CHUCK BERRY – a founding father of Rock N Roll, a totally unique talent –died on Saturday 18th March. He was aged 90 and his death was confirmed by police in the US state of Missouri. They said; “The St. Charles County Police Department sadly confirms the death of Charles Edward Anderson Berry Sr., better known as legendary musician Chuck Berry,”
Berry was born in St Louis, Missouri, in 1926 and had an interest in music from an early age. While still at high school he was convicted of armed robbery and was sent to a reform school (1944-1947). After his release, Berry settled into married life and worked at an automobile assembly plant. But music was his passion and after travelling to Chicago and hooking up with Muddy Waters, he contacted Leonard Chess owner of of Chess Records. At Chess he recorded ‘Maybelline’—(an update of a C&W song, ‘Ida Red’) which went on to sell over a million copies, and reached number one. Berry was on a roll…by the end of the fifties he’d enjoyed a slew of hits (amongst them ‘Roll Over Beethoven’, ‘Memphis’, ‘Sweet Little Sixteen’, ‘Johnny B. Goode’, ‘Rock n Roll Music’, ‘Carol’ and ‘Come On’); he’d appeared in several movies and was a highly paid live artist. He even had his own club in St Louis… Berry’s Club Bandstand.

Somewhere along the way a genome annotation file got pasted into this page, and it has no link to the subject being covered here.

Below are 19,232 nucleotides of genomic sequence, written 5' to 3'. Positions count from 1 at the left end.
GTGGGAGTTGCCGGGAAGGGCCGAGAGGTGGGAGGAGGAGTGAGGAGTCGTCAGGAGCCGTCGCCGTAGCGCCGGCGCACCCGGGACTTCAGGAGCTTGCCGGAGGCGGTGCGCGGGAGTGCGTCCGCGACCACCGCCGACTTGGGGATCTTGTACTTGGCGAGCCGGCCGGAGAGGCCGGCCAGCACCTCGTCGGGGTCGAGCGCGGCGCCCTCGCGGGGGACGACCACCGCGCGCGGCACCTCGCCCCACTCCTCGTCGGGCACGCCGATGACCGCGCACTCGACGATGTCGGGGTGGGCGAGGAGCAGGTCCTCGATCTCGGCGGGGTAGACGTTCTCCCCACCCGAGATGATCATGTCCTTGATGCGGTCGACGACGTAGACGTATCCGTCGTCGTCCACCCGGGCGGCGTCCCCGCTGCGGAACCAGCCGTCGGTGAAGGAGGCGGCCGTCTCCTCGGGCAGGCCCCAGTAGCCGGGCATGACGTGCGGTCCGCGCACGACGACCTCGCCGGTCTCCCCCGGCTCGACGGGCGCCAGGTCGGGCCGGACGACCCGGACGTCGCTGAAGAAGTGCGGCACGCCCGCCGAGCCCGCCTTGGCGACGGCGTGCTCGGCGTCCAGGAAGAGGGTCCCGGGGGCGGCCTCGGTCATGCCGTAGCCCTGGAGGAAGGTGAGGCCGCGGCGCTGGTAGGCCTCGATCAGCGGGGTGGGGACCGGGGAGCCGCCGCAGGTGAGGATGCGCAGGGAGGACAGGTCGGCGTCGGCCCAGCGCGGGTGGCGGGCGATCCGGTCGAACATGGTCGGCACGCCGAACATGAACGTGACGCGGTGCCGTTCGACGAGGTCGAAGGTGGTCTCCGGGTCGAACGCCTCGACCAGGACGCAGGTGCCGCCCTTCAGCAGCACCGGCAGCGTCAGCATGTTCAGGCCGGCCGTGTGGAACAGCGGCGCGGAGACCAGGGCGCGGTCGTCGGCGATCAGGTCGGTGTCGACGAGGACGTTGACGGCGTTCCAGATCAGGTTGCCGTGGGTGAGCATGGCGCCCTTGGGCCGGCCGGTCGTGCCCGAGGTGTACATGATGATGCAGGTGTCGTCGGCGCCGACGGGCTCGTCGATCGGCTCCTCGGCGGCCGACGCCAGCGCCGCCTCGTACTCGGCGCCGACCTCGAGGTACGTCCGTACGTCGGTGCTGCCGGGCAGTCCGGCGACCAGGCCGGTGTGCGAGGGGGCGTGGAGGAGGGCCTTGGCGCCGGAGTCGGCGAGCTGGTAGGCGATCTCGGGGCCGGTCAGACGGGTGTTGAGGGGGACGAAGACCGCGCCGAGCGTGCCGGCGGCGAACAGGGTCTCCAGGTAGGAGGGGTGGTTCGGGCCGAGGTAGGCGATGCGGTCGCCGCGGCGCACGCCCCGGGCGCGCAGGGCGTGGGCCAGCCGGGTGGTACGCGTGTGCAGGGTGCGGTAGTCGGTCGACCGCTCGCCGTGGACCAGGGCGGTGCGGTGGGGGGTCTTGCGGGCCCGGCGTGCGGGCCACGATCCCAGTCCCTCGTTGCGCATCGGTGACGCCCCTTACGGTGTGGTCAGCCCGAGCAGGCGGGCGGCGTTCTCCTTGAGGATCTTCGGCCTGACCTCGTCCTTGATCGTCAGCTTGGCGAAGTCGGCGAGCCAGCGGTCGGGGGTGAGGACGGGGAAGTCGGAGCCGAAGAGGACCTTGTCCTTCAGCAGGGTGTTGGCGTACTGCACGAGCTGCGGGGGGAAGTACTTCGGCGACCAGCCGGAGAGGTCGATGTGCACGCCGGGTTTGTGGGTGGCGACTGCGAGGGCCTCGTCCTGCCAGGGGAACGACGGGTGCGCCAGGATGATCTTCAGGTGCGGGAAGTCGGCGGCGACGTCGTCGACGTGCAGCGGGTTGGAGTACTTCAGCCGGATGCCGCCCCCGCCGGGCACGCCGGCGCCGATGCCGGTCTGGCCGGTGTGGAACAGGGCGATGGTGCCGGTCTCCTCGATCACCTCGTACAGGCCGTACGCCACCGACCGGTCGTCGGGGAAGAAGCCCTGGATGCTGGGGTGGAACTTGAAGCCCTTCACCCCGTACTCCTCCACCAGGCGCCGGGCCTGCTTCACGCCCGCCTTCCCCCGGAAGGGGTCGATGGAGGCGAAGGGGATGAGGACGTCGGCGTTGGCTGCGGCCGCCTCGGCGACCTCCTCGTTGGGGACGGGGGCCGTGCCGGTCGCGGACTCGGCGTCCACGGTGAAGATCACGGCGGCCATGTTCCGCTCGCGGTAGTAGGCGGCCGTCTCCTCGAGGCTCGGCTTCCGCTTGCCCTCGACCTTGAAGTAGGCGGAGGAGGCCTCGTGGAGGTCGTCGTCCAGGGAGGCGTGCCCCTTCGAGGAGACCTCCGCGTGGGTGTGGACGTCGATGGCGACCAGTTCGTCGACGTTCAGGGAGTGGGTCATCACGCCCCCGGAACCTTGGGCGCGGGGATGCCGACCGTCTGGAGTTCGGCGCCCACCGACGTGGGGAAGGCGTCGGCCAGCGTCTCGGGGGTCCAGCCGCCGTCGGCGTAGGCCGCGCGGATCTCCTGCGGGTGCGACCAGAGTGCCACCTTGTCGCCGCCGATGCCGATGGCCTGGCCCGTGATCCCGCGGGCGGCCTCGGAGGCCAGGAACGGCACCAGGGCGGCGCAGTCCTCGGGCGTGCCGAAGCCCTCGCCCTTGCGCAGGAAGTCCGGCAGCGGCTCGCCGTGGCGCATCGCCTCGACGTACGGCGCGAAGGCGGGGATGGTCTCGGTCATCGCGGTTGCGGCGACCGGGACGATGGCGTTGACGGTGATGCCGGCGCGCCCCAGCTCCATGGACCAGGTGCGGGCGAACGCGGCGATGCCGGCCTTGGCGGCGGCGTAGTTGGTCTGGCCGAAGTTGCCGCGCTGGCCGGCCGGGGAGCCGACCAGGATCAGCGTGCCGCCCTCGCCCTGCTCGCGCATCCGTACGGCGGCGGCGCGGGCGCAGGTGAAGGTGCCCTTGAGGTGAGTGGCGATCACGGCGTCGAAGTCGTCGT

The secret of his success? In one word… his music was “unique”. Though in his thirties by the time he found success, Chuck Berry understood what “Young America” wanted. He wrote songs that kids could identify with…. songs about school, about cars, about ambition, about first romance and delivered them in the new rock and roll style with solid back beats and a ringing guitar sound. His songs spoke the language of teenage America. Many were mini soap operas played out via Berry’s clever and particular lyrics and like many great poets he was prepared to take liberties with language, often inventing his own words… like “motorvatin‘” (remember that Cadillac in ‘Maybelline’) and “coolerator” (one of the first things Pierre and his mademoiselle bought in ‘You Never Can Tell’)
Berry went on to have more hits in the mid-1960s, cuts like ‘No Particular Place To Go’ and ‘Nadine’, but by the mid 70s, he was more in demand as a live performer. By then though he had achieved an iconic status with scores of rock stars acknowledging their debt to him – most notably the Beatles, the Rolling Stones and the Beach Boys.
Chuck Berry received a lifetime achievement Grammy in 1984 and was among the first inductees to the Rock and Roll Hall of Fame in 1986. It’s difficult to underestimate Berry’s part in the evolution of modern popular music. One commentator described him as “being on the Mount Rushmore of pop music pioneers” and though many will argue who is/was the “King of Rock N Roll”, there can be no debate about who was the “King of Rock N Roll Songwriters”…. Chuck Berry.
Interestingly just last year Chuck announced he would be releasing his first album in nearly forty years. It was to be dedicated it to his wife of 68 years, Themetta “Toddy”. The album, ‘Chuck’, was recorded in St Louis, Missouri and it will be released later this year.